December 30, 2013
WARNING: GRAPHIC FOOTAGE
The UFC (Ultimate Fighting Championship) has grown to become today’s most popular sport among America’s youth. The sport features amazing athletes battling it out in an octagon, where competitors must combine high-level grappling skills, striking skills, fitness and a strong ground game to achieve victory. Anderson Silva (aka “the Spider”) has been one of the most dominant fighters of all time, but his leg shattered in last night’s fight as he struck Chris Weidman’s knee with his shin. No one seems to understand why this happened, but as a nutrition scientist, I am confident of the underlying cause: Chronic vitamin D deficiency leading to fragile bones.
I am a fan of Silva and his personal philosophies, courage and dedication, so this is not a criticism of Silva. This is an explanation that all UFC athletes need to hear:
Anderson Silva is a Brazilian fighter with a tall, lean frame. Like many UFC fighters, he has dark skin pigmentation, but almost no one in the UFC realizes that dark skin pigmentation interferes with vitamin D creation in response to UV rays from sunlight. Dark skin is, essentially, a built-in “sunscreen” biological mechanism that blocks UV radiation, and that’s precisely why dark-skinned people originate from geographical areas closest to the equator (because sunlight is far more intense there).
As a result of this, nearly all dark-skinned people are chronically vitamin D deficient, especially if they spend a lot of time indoors (in gyms, working in offices, etc.). Taking vitamin D supplements can reverse this situation, but many people don’t realize they’re deficient and fail to take sufficient quantities supplements. Many vitamin D supplements also provide far too little vitamin D to support bone density.
Chronic vitamin D deficiency causes bones to become fragile. What happens is that a lack of vitamin D greatly reduces the body’s absorption and uptake of dietary calcium, strontium and other trace elements which build bone material. This is why nearly everyone with low vitamin D also has low bone density.
I have seen this very frequently among dark-skinned athletes who train and compete in mostly indoor settings. They tend to break their bones far more frequently than fair-skinned athletes who unknowingly are getting more UV radiation and therefore more vitamin D creation when they are exposed to sunlight. (For the record, your skin actually generates vitamin D in response to sunlight exposure. It’s one of the few vitamins your body actually generates.)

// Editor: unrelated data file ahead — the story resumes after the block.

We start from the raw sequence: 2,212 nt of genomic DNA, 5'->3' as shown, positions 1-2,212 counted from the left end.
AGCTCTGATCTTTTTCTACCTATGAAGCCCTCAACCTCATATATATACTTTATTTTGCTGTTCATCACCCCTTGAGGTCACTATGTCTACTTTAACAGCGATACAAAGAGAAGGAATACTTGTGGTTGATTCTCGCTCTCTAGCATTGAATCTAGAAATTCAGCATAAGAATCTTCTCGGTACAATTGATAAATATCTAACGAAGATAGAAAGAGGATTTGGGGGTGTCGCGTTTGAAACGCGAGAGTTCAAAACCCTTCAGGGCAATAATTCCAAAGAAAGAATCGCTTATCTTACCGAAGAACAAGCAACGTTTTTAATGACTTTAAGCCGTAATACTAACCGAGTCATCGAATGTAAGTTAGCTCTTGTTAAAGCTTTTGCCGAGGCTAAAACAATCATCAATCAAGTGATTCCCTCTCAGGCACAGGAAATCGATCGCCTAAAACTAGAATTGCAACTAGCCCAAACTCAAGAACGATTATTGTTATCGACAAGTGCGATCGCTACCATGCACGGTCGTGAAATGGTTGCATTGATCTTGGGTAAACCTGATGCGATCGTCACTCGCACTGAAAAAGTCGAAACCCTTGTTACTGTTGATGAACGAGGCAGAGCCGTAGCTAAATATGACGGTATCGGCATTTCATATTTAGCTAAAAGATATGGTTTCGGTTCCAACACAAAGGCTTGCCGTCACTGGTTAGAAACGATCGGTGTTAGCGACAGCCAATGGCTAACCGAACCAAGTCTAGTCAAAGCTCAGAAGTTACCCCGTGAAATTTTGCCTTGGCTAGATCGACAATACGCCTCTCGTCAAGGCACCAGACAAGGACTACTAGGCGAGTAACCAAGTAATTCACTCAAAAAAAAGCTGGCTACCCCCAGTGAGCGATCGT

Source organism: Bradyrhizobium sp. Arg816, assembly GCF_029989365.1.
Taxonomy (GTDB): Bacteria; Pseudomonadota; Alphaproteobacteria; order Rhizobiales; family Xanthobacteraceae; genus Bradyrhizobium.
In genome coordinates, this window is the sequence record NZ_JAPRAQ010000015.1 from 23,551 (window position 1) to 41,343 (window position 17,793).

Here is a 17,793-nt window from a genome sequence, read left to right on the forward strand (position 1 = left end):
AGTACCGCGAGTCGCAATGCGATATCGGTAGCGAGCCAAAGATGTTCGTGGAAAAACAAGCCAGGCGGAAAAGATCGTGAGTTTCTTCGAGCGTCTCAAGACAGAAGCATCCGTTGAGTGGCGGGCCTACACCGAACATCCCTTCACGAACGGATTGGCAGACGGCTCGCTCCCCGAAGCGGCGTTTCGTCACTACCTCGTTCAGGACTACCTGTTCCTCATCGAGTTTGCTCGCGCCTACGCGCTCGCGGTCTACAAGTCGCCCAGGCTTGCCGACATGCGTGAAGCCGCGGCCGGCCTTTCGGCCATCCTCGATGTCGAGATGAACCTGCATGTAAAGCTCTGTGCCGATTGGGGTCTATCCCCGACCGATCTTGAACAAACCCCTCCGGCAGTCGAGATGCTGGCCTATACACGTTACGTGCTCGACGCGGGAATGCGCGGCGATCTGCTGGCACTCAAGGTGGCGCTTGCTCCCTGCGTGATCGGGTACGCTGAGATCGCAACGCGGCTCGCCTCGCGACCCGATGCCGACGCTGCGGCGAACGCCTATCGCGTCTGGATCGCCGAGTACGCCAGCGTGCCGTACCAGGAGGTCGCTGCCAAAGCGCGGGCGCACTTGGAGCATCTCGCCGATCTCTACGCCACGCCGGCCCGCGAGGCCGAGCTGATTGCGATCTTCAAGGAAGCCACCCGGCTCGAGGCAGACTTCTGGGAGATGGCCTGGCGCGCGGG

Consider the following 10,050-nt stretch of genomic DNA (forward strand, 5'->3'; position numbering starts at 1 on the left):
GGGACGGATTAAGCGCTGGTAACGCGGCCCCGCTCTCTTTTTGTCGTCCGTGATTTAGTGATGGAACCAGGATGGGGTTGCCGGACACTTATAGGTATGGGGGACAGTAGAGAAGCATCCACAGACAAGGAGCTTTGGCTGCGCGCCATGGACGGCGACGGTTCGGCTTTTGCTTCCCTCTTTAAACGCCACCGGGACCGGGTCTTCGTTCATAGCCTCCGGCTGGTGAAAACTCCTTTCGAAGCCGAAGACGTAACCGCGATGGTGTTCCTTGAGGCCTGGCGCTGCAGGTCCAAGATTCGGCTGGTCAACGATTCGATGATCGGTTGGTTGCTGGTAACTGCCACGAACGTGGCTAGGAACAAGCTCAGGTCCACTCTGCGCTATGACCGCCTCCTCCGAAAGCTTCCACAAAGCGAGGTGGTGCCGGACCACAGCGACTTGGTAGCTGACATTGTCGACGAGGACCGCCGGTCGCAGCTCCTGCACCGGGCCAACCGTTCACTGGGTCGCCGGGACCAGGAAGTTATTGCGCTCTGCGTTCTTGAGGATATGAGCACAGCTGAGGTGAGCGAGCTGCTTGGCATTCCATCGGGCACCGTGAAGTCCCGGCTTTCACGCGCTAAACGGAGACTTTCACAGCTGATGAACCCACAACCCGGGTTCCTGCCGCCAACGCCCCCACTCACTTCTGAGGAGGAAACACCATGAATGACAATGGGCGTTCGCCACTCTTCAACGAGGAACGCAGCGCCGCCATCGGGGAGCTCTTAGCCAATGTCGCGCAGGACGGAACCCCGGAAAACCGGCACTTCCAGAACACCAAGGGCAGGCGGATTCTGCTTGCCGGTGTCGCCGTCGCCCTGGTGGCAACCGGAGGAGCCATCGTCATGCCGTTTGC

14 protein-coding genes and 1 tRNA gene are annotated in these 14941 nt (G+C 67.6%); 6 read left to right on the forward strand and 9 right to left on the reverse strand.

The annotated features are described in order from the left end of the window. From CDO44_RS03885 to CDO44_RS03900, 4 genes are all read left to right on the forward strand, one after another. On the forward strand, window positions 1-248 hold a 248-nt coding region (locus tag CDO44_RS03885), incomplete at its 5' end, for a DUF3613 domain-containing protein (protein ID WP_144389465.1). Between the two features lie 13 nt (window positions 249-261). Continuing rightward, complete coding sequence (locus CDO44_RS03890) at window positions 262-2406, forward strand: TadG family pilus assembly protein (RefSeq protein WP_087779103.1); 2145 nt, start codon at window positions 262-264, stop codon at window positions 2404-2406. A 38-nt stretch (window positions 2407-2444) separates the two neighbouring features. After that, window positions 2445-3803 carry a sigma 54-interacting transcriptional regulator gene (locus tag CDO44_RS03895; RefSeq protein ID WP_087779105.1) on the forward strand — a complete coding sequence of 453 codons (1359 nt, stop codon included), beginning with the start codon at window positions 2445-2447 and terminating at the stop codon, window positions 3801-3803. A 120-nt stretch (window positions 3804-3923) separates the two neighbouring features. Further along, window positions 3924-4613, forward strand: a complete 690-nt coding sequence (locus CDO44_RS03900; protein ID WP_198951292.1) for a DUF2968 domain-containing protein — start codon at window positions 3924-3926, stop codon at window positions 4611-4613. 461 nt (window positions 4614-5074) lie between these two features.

But weak bones can also give UFC fighters a power-to-weight advantage
There’s a strange upside to vitamin D deficiency in UFC fighting, however: fragile bones are also light bones, meaning the skeletal system is much lighter than it would be if the person had higher bone density.
A person with chronic vitamin D deficiency and fragile bones might be described as having “bird bones.” All birds have bones which are, by design, extremely lightweight and also fragile. This aids birds in achieving and sustaining flight with maximum caloric efficiency. At the same time, however, birds are very easy to crush because their bones have very little stress resistance (compared to the bones of land animals).
So a UFC fighter who has very weak bones also has lightweight bones, and this means they can pack on more muscle in proportion to their skeletal system while still meeting the required weight limit for the fight. I strongly suspect that Anderson Silva has been fighting this way for years: heavy on the muscle but light on the bones. It allowed him a higher power-to-weight ration which, combined with his unusually long legs, gave him enormous tactical advantages in the ring. He could out-reach most opponents and also out-strike them. His extraordinary coordination and athleticism further compounded the effectiveness of all this, and that’s a big part of why he went undefeated for so long.
But this power-to-weight advantage is also a weakness. Fragile bones are, essentially, a “chink in the armor.” One kick shattered Silva’s lower leg and literally separated the bones of his lower leg from the bones extending from his knee. If you look closely in the feature photo of this story, you can see that Silva’s lower shin bones are no longer attached to his upper shin bones. Only the skin is keeping it attached. The bones have completely separated.
This demonstrates the striking disadvantage of fighting with low bone mass density caused by chronic vitamin D deficiency. One wrong kick and your career can be finished. Anderson Silva will probably never fight professionally again (which is sad to see because he’s such an outstanding athlete).
In summary: What every UFC fighter needs to know about vitamin D
Dark skin pigmentation = low vitamin D creation = low bone density = light skeletal system but fragile weakness of the bones.
Lighter skin or high vitamin D supplementation = high bone density = heavy skeletal system with high resistance to fracturing.
Most UFC fighters are fighting with chronic vitamin D deficiency, and this is especially true among those with dark skin whose biology naturally blocks UV light. It’s easy to get your bone density checked, by the way, at a doctor’s office who deals with osteoporosis. There’s a simple device that uses ultrasound to determine the bone density of your feet and ankles. This tells you whether your bones have a healthy density.
Watch my video below for a more detailed explanation about sunlight, vitamin D, skin cancer, dark skin pigmentation and more:
This article was posted: Monday, December 30, 2013 at 5:43 am
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